Lt Governor Heck praised the diverse coalition, including Habitat SKKC, which led the State’s recent legislative session to earn the title “The Year of Housing.” “More legislation than ever was passed to increase the supply of especially affordable housing than any session in history… It happened because an unbelievably diverse coalition of people came together and said whatever disagreements we may have ‘out here,’ here’s what we agree on.”
In his report titled The Racial Wealth Gap is the Housing Gap, Heck points to the generations of policies and practices that prevented Black people, especially from being able to purchase their homes. That led to the fact that a little more than half of Black families own their homes as white families. “On a national level, the average net worth of a Black family is about 10% that of a white family,” Heck added.
The forum turned to Jonathan Reckford for news of how other countries are solving their housing problems. “I don’t think there are any perfect models; there are principles that have worked really well. Japan has always made it easy to build, and whether you own it or rent it, you’re using it (housing) as a product rather than an investment.” Reckford suggested, “Thinking about housing as a service rather than as an investment is a legitimate conversation.”
He went on to cite ‘bad behavior’ stemming from people using housing as an investment, “Quick flips, spinning and zero interest rates were probably negative in terms of affordability. Now we’re in a messy correction.” Reckford identified the global issue as a supply problem. He noted that over a billion people globally are living in informal settlements, and they’ll need housing in the next 10 years. Global and human conflicts are spurring rapid urbanization as people flee to cities “…that don’t have the infrastructure for their current population, let alone the incoming refugee population.”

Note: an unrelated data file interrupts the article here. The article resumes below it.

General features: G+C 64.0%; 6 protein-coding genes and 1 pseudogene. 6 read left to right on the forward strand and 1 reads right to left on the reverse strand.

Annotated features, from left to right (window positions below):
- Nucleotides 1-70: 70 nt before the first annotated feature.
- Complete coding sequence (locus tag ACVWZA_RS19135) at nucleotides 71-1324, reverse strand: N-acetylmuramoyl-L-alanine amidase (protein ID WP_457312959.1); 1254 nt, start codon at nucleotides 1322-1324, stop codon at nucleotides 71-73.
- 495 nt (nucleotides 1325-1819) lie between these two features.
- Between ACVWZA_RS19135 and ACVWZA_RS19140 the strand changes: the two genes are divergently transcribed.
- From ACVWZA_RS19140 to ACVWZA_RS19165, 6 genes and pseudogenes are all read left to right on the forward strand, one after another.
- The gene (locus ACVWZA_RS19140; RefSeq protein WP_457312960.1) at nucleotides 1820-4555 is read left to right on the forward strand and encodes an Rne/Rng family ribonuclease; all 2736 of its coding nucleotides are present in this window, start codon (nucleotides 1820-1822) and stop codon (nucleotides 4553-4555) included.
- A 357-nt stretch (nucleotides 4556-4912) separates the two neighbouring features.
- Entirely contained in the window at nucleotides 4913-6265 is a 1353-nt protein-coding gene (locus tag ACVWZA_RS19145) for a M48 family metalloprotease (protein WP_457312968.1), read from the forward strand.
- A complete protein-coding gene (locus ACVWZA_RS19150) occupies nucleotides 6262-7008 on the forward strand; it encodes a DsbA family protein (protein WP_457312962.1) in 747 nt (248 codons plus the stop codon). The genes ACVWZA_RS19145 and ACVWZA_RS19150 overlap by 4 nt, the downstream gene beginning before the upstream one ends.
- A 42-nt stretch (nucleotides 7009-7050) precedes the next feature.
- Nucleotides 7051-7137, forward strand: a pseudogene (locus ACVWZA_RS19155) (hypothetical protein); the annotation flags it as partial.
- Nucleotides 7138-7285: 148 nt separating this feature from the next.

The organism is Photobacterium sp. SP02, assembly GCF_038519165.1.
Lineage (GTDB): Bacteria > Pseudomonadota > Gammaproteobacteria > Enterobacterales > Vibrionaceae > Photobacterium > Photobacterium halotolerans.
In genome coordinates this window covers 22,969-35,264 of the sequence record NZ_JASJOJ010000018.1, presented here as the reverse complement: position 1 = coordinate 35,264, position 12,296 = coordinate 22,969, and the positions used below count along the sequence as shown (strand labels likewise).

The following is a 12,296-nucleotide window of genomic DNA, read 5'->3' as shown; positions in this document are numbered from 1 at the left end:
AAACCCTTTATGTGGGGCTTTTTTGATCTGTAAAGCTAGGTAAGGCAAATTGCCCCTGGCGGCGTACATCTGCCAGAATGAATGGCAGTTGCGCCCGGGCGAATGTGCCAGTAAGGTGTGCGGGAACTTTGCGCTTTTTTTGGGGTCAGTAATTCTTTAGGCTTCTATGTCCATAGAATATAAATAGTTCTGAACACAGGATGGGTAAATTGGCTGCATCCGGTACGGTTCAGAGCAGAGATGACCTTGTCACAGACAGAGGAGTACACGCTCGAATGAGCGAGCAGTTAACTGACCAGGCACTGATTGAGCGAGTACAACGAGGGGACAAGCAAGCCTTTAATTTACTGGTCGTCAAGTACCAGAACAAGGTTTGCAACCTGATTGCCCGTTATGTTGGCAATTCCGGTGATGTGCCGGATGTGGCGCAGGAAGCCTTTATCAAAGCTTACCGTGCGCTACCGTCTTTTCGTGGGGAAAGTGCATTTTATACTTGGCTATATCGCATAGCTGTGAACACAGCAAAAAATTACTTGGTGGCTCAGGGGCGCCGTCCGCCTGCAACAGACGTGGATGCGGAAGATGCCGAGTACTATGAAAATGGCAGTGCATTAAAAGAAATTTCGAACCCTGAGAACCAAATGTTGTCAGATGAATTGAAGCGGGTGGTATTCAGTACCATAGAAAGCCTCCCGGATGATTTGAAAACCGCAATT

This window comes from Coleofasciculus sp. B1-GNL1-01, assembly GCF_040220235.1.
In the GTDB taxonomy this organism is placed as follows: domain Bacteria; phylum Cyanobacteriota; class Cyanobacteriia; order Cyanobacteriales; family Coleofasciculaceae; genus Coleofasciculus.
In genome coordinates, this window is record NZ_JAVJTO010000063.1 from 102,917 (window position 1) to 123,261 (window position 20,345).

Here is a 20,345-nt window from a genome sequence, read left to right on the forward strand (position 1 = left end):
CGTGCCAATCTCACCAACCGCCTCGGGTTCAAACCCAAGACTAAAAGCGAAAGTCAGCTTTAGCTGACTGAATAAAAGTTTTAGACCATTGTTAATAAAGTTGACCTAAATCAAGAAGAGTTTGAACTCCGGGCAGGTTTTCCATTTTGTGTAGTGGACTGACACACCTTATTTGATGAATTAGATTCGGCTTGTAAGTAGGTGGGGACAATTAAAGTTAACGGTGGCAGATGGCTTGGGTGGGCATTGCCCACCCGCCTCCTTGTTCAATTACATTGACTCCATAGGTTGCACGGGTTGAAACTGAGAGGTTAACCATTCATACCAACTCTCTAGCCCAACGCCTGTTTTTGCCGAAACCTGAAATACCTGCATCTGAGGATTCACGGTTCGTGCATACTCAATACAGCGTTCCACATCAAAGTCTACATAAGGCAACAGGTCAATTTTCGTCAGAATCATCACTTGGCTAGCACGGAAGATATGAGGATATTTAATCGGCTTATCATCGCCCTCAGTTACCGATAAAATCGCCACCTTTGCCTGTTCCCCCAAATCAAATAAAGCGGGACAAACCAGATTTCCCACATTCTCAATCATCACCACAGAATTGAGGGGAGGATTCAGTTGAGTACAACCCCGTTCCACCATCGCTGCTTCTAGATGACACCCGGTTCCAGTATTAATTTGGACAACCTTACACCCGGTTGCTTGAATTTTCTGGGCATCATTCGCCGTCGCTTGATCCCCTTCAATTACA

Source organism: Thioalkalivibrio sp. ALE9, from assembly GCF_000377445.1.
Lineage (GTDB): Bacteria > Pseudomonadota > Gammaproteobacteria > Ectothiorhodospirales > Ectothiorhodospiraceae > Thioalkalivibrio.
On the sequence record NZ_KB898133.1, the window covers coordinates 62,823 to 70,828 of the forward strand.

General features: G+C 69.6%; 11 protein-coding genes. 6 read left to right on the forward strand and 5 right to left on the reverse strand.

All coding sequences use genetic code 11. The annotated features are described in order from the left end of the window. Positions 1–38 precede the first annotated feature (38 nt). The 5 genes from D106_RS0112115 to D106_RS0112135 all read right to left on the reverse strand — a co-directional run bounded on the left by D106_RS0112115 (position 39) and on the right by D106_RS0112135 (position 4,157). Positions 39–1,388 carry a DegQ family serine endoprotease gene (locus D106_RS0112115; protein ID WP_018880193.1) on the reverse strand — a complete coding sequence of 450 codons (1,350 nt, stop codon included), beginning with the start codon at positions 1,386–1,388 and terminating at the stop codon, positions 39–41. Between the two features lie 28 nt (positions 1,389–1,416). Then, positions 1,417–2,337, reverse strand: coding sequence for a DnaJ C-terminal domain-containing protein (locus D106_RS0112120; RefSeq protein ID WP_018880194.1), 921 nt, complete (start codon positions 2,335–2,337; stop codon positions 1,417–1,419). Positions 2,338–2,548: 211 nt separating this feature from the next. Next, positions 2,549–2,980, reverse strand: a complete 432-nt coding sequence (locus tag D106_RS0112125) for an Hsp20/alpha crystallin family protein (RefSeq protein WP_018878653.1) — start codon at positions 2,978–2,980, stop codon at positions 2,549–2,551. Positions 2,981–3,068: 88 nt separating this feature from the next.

There are creative solutions out there. “Columbia didn’t build the housing, but they formalized the settlements and created transit connections to them. Families, knowing they could stay, started investing in housing, and the market started solving housing, but the government started by solving the underlying infrastructure.”
“There are no easy answers,” said Reckford, “but cities have land, and they need to find the fastest ways to allocate housing on that land and then put density in the right places.”
The best way to use the land is to address zoning. “Racial covenant laws were replaced with single-family only zoning restrictions.” Reckford declared the best outcome for all is mixed-income use. “It’s best for the environment, for the economy…So we need to lower the barriers in high-income communities that have restrictive zoning.”
In search of solutions, Bascomb-Green said, “There is no right way other than collaboration. It is important that we all think about this collaboratively… There is no one organization that’s going to get it done.”